Co-authors of the paper are S. Upadhayay, M. Abessa, S. Honomichl, C. Sandvik, and A. Trennepohl of the South Dakota School of Mines and Technology; B. Berdanier of South Dakota State University and A. Spaulding of the U.S. Geological Survey in Boulder, Colo.

Media Contacts
Cheryl Dybas, NSF (703) 292-7734 cdybas@nsf.gov
The National Science Foundation (NSF) is an independent federal agency that supports fundamental research and education across all fields of science and engineering. In fiscal year (FY) 2010, its budget is about $6.9 billion. NSF funds reach all 50 states through grants to nearly 2,000 universities and institutions. Each year, NSF receives over 45,000 competitive requests for funding, and makes over 11,500 new funding awards. NSF also awards over $400 million in professional and service contracts yearly.

Cheryl Dybas | EurekAlert!
Further information:
http://www.nsf.gov

More articles from Earth Sciences:

nachricht NASA eyes Pineapple Express soaking California
24.02.2017 | NASA/Goddard Space Flight Center

nachricht 'Quartz' crystals at the Earth's core power its magnetic field
23.02.2017 | Tokyo Institute of Technology

All articles from Earth Sciences >>>

The most recent press releases about innovation >>>

Die letzten 5 Focus-News des innovations-reports im Überblick:

Im Focus: Breakthrough with a chain of gold atoms

In the field of nanoscience, an international team of physicists with participants from Konstanz has achieved a breakthrough in understanding heat transport

In the field of nanoscience, an international team of physicists with participants from Konstanz has achieved a breakthrough in understanding heat transport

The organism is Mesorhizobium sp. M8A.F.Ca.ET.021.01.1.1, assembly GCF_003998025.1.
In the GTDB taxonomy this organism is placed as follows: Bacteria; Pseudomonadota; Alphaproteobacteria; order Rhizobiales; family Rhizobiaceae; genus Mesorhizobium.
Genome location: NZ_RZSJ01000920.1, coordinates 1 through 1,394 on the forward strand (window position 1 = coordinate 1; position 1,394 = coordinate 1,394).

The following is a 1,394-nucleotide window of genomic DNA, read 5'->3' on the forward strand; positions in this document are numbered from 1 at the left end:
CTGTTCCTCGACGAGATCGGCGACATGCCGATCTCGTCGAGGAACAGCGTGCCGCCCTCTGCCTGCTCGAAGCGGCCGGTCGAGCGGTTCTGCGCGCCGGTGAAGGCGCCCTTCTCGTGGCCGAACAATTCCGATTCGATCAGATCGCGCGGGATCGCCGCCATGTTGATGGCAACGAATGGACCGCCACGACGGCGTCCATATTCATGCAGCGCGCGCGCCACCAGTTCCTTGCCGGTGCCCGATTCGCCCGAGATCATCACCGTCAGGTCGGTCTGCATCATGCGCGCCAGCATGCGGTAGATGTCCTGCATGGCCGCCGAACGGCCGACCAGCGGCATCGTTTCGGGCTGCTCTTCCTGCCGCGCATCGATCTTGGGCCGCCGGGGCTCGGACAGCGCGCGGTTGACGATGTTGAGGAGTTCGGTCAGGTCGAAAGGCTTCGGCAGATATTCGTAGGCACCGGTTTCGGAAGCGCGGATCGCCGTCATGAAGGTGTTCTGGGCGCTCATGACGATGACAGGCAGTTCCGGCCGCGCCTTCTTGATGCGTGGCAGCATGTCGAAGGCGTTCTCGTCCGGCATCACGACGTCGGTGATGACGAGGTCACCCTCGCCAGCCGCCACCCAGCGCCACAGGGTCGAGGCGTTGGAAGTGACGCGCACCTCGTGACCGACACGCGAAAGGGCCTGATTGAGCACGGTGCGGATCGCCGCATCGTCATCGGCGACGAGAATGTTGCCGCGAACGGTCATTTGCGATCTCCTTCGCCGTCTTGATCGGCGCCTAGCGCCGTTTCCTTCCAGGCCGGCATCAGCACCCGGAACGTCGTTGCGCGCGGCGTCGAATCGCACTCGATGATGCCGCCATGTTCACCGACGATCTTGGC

Im Focus: DNA repair: a new letter in the cell alphabet

Results reveal how discoveries may be hidden in scientific “blind spots”

Cells need to repair damaged DNA in our genes to prevent the development of cancer and other diseases. Our cells therefore activate and send “repair-proteins”...

Im Focus: Dresdner scientists print tomorrow’s world

The Fraunhofer IWS Dresden and Technische Universität Dresden inaugurated their jointly operated Center for Additive Manufacturing Dresden (AMCD) with a festive ceremony on February 7, 2017. Scientists from various disciplines perform research on materials, additive manufacturing processes and innovative technologies, which build up components in a layer by layer process. This technology opens up new horizons for component design and combinations of functions. For example during fabrication, electrical conductors and sensors are already able to be additively manufactured into components. They provide information about stress conditions of a product during operation.

The 3D-printing technology, or additive manufacturing as it is often called, has long made the step out of scientific research laboratories into industrial...

Im Focus: Mimicking nature's cellular architectures via 3-D printing

Research offers new level of control over the structure of 3-D printed materials

Nature does amazing things with limited design materials. Grass, for example, can support its own weight, resist strong wind loads, and recover after being...

Im Focus: Three Magnetic States for Each Hole

Nanometer-scale magnetic perforated grids could create new possibilities for computing. Together with international colleagues, scientists from the Helmholtz Zentrum Dresden-Rossendorf (HZDR) have shown how a cobalt grid can be reliably programmed at room temperature. In addition they discovered that for every hole ("antidot") three magnetic states can be configured. The results have been published in the journal "Scientific Reports".

Physicist Dr. Rantej Bali from the HZDR, together with scientists from Singapore and Australia, designed a special grid structure in a thin layer of cobalt in...

All Focus news of the innovation-report >>>

Anzeige

Anzeige

Event News

Booth and panel discussion – The Lindau Nobel Laureate Meetings at the AAAS 2017 Annual Meeting

13.02.2017 | Event News

Complex Loading versus Hidden Reserves

10.02.2017 | Event News

International Conference on Crystal Growth in Freiburg

09.02.2017 | Event News

 
Latest News

Stingless bees have their nests protected by soldiers

24.02.2017 | Life Sciences

New risk factors for anxiety disorders

24.02.2017 | Life Sciences

MWC 2017: 5G Capital Berlin

24.02.2017 | Trade Fair News

VideoLinks
B2B-VideoLinks
More VideoLinks >>>